4- That will about end the positives from this game. Now on to the much more visible negatives…Everyone wanted Rasual Butler yanked from the starting lineup, and with Linas Kleiza still rusty and Gary Forbes filling in as a back-up point guard, the next option at the three was James Johnson. Unfortunately, Johnson didn’t exactly take the starting job and run with it in his first start of the season. James started the game with seven minutes of goose-egg basketball, as in he put up zero points (on zero-for-three shooting) to go along with the zeros in every other category (expect personal fouls). He quickly found his place on the bench, and finished with four points, two rebounds, a steal and three turnovers in 25 minutes.

5- Now about those aging Celtics. I picked the Knicks to win the Atlantic Division this season, but I still expected the Celtics to be a top-four or top-five team in the East that could win a playoff series or two if they got the right bounces. After watching them on a few occasions through three weeks of the season, I’ve already soured on them. They’re simply too old and slow to compete with the NBA’s elite, but the scary thing for Celts fans is that they almost look too slow to even compete with mediocre teams. From what I’ve seen, I can’t see Boston finishing anywhere near the top of the Eastern Conference, unless they end up winning the Atlantic with a barely above .500 record. I still think they’ll make the playoffs (not if Rondo is out for an extended period of time after Linas Kleiza’s flagrant foul), but they’re looking at a battle for sixth to eighth in the East instead of fighting for first to fourth.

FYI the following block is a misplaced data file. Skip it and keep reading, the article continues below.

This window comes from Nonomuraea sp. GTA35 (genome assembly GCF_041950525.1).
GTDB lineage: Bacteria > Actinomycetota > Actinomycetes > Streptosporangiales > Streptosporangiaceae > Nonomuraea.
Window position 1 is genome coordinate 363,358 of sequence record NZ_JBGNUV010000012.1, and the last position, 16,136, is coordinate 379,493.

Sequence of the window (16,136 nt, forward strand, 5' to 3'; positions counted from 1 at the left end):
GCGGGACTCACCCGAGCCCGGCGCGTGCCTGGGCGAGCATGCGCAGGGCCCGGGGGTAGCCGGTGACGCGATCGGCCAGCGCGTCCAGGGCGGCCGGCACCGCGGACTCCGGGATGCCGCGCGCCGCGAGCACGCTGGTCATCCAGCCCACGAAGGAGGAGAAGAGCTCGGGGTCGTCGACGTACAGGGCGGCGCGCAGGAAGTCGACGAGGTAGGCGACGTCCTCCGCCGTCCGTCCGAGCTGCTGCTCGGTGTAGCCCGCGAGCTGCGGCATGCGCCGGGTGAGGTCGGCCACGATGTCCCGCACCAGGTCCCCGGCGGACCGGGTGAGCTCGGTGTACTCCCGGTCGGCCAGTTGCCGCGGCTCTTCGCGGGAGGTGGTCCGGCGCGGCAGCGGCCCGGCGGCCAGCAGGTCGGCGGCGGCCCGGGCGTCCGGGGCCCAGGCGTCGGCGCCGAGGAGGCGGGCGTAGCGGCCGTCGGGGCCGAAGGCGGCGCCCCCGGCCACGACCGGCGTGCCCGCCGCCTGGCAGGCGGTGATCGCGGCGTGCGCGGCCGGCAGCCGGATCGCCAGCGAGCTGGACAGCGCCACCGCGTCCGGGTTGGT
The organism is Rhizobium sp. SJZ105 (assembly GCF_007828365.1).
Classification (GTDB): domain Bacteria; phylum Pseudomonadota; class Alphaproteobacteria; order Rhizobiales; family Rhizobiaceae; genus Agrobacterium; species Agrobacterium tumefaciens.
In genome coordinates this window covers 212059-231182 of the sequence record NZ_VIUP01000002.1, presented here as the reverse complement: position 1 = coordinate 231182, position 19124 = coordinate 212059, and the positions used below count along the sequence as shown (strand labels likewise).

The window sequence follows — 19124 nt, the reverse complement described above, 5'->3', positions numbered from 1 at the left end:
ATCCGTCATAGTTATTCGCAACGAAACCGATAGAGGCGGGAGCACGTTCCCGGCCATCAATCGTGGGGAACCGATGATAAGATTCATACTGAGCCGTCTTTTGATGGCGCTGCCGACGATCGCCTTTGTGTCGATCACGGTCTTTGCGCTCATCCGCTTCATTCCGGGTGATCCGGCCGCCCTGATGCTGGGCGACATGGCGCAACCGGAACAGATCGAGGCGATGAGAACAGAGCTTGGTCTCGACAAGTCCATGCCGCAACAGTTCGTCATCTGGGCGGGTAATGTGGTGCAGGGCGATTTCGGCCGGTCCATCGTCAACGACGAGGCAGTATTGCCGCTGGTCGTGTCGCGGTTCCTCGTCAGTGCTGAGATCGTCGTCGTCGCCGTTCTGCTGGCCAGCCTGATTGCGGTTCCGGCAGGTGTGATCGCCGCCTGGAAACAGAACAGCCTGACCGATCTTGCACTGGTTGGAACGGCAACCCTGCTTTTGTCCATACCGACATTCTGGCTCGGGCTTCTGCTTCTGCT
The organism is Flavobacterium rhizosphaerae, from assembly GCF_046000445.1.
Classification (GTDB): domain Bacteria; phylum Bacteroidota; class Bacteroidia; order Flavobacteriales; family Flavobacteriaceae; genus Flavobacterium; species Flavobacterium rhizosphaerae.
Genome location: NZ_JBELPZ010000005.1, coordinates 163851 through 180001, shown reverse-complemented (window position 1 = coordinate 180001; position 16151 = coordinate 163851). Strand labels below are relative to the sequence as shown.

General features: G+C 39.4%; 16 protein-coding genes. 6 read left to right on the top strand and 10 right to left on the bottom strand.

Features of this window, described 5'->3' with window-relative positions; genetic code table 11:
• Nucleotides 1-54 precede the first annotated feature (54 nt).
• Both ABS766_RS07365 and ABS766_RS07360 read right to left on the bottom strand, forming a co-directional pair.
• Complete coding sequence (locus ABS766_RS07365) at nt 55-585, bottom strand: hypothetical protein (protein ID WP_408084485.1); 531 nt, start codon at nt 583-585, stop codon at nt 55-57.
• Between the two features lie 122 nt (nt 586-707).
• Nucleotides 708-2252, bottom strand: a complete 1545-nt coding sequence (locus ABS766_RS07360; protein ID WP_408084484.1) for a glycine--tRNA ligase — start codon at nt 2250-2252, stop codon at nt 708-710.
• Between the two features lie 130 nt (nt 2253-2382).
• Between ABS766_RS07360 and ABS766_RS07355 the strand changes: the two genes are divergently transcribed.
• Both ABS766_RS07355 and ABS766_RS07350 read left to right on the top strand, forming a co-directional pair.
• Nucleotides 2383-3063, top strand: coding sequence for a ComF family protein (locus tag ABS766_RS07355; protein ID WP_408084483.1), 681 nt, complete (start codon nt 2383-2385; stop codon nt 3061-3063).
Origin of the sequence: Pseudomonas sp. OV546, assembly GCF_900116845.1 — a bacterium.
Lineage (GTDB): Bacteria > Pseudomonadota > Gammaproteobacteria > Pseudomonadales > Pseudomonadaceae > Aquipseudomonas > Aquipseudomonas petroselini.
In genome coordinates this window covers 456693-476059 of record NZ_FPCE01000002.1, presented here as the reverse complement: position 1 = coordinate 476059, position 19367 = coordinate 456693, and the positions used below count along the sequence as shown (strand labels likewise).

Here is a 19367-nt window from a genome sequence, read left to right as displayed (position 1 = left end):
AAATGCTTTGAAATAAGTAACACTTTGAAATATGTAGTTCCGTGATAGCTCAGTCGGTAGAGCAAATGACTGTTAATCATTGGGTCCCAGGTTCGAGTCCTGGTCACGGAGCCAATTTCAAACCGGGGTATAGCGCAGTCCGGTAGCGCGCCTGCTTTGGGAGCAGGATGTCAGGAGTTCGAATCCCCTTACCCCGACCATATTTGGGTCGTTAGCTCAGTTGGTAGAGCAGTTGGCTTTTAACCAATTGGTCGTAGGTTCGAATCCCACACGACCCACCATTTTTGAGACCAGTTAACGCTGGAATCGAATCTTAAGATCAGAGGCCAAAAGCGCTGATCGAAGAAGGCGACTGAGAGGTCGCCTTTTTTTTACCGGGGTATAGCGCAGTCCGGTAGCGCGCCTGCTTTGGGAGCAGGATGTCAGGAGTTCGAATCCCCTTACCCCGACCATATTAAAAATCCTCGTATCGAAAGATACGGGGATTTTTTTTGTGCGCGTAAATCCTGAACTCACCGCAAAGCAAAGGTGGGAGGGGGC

6- I don’t believe for one second that Dwane Casey is playing to lose or that Bryan Colangelo enjoys the early losing that goes with the process of rebuilding. I think Casey is honestly trying to get every ounce of effort and output he can from this severely over-matched bunch, and for the most part, I think he’s doing a pretty good job. But you can’t tell me that giving Rasual Butler and Aaron Gray a combined 34 minutes is in an attempt to beat the Boston Celtics. Are they necessarily “trying” to lose? No. Would they ever admit that they are creatively trying to tank? Hell no. But come on, trotting out Butler, Jamaal Magloire and Anthony Carter for anything more than a minute each in 2012 is a form of tanking, whether admitted or not.

And for all of those Raptors fans who have fully embraced “Tank-Nation,” you have to be thrilled tonight. With the Wizards stunning the Thunder, the Raps are now just one-and-a-half games ahead of the last place Wiz, with games against the Blazers, Clippers, Suns, Jazz and Nuggets coming up in the next nine days. In all likelihood, this will get ugly in a hurry, but could get oh, so sweet when the ping pong balls drop in May.

Raptors Player of the Game: Gary Forbes – 19 Min, 18 Pts, 5-6 FG, 1-1 3Pt, 7-8 FT, 1 Reb, 1 Ast, 1 Stl, 1 Blk

Celtics Player of the Game: Rajon Rondo – 28 Min, 21 Pts, 7-8 FG, 7-11 FT, 3 Reb, 2 Ast, 1 TO